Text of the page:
Opening the Gates to Asia: A Transpacific History of How America Repealed Asian Exclusion 

by Jane H. Hong, PhD

Over the course of less than a century, the U.S. transformed from a nation that excluded Asians from immigration and citizenship to one that receives more immigrants from Asia than from anywhere else in the world. Yet questions of how that dramatic shift took place have long gone unanswered. In this first comprehensive history of Asian exclusion repeal, Jane H. Hong unearths the transpacific movement that successfully ended restrictions on Asian immigration.

The mid-twentieth century repeal of Asian exclusion, Hong shows, was part of the price of America’s postwar empire in Asia. The demands of U.S. empire-building during an era of decolonization created new opportunities for advocates from both the U.S. and Asia to lobby U.S. Congress for repeal. Drawing from sources in the United States, India, and the Philippines, Opening the Gates to Asia charts a movement more than twenty years in the making. Positioning repeal at the intersection of U.S. civil rights struggles and Asian decolonization, Hong raises thorny questions about the meanings of nation, independence, and citizenship on the global stage.

Talking Legal History Podcast

Podcast interview with Jane Hong

Listen to Jane Hong’s podcast interview with Siobhan Barco of the New Books Network: Legal History

Virtual Book Discussion

In this virtual book discussion for the Immigration and Ethnic History Society (IEHS), Jane Hong discusses her book, Opening the Gates to Asia: A Transpacific History of How America Repealed Asian Exclusion (University of North Carolina Press, 2019)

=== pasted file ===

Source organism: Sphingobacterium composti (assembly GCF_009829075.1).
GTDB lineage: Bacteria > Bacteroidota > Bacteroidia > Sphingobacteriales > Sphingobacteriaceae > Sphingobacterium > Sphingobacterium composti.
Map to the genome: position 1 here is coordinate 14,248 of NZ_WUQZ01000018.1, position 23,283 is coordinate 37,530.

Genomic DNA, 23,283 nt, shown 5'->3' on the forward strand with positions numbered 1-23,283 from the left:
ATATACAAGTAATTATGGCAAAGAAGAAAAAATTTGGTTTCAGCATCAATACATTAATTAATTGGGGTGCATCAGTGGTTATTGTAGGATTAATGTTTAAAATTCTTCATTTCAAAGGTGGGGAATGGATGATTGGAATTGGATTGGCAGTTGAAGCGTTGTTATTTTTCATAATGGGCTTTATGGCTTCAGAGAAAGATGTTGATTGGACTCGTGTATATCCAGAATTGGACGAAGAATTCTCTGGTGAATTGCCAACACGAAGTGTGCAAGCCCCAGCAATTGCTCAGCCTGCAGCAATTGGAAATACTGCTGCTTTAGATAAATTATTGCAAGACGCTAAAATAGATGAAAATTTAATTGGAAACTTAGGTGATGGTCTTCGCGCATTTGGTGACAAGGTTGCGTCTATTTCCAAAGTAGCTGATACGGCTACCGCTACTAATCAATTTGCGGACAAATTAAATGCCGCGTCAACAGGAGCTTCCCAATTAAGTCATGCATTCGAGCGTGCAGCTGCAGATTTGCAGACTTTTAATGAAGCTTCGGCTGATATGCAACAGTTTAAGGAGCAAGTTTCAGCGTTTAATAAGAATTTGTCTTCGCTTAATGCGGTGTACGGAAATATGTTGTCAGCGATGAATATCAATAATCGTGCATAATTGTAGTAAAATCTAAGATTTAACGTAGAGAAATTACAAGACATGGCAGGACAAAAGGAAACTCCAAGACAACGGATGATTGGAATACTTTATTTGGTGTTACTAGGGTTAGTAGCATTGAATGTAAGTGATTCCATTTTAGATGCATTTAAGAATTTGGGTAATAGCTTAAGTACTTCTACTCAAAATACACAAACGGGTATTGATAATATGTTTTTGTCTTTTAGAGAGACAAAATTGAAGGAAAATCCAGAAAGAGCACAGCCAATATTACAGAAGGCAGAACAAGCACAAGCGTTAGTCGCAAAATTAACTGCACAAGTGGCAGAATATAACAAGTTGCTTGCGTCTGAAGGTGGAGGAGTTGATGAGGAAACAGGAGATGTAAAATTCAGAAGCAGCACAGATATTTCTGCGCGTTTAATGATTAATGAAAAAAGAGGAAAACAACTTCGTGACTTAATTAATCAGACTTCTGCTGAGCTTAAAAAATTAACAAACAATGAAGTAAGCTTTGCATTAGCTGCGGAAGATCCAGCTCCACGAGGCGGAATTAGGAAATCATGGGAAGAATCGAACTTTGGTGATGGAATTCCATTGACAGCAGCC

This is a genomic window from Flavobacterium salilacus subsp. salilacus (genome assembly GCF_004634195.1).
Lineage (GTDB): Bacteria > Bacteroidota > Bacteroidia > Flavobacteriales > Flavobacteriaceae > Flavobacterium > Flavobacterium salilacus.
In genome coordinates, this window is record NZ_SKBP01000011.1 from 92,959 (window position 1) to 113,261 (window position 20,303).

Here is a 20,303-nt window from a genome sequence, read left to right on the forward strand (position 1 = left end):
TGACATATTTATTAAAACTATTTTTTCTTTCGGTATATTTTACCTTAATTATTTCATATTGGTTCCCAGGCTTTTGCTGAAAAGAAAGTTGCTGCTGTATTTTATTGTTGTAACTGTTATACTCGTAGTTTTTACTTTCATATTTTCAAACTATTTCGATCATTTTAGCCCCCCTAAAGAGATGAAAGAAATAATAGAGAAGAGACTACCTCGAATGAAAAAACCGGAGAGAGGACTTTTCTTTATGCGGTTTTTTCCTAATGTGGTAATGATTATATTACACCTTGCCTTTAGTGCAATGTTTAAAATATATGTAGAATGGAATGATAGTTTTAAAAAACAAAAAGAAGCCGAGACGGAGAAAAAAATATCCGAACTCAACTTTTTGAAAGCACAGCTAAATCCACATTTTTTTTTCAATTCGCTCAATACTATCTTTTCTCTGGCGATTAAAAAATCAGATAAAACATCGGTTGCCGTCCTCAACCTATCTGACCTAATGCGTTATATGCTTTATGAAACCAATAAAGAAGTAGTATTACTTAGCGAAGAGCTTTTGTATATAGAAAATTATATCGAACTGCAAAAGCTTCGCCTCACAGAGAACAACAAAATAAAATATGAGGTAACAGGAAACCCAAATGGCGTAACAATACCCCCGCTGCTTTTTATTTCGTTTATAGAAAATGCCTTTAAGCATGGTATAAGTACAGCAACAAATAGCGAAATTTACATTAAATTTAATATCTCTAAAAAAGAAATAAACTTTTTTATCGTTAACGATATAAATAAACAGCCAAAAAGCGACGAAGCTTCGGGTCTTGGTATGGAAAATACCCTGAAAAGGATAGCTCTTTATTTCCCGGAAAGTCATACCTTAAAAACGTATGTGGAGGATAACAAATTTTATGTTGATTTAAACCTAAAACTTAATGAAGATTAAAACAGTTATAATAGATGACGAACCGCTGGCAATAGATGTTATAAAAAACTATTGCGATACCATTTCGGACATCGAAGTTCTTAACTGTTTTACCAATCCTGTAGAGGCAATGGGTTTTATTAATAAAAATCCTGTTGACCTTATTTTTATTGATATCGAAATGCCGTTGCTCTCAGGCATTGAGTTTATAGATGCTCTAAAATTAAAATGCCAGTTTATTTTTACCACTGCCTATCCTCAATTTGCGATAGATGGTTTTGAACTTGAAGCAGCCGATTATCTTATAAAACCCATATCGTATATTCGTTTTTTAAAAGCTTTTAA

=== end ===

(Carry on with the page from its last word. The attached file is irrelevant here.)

Book Break with Jane Hong

Jane’s appearance on Book Break, hosted by the Gilder Lehrman Institute of American History.

Selected Research Publications

“The Asian American Movement and the Church,” Journal of Asian American Studies 25:1 (February 2022): 63-95.

In Search of a History of Asian American Evangelicals,” Religion Compass (December 2019).

“’A Cross-Fire between Minorities’: Black-Japanese Relations and the ‘Empire Quota’ in the Postwar Movement to Repeal Asian Exclusion,” Pacific Historical Review 87:4 (Fall 2018): 667–701.

Manila Prepares for Independence: Filipina/o Campaigns for U.S. Citizenship and the Reorienting of American Ethnic Histories,” Journal of American Ethnic History 38:1 (Fall 2018): 5-33.
** Winner of the 2017-2018 Qualey Memorial Award from the Immigration and Ethnic History Society.

The Origins and Construction of Korean America: Immigration before 1965,” in Brill Companion to Korean American Studies, eds. Shelley Lee and Rachael Joo (Leiden, Netherlands: Brill Press, 2018), 3-20.

The Repeal of Asian Exclusion,” in Oxford Research Encyclopedia in American History, ed. Jon Butler (New York: Oxford University Press, 2015).

The 1952 McCarran-Walter Act” and “Asian American Views of Incarceration,” in Densho Encyclopedia of Japanese American Incarceration.

Writing for General Audiences

What the Election of Asian American GOP Women Means for the Party” (“Made by History” column), Washington Post, March 8, 2021.

The Law that Made America Diverse,” Los Angeles Times, October 2, 2015.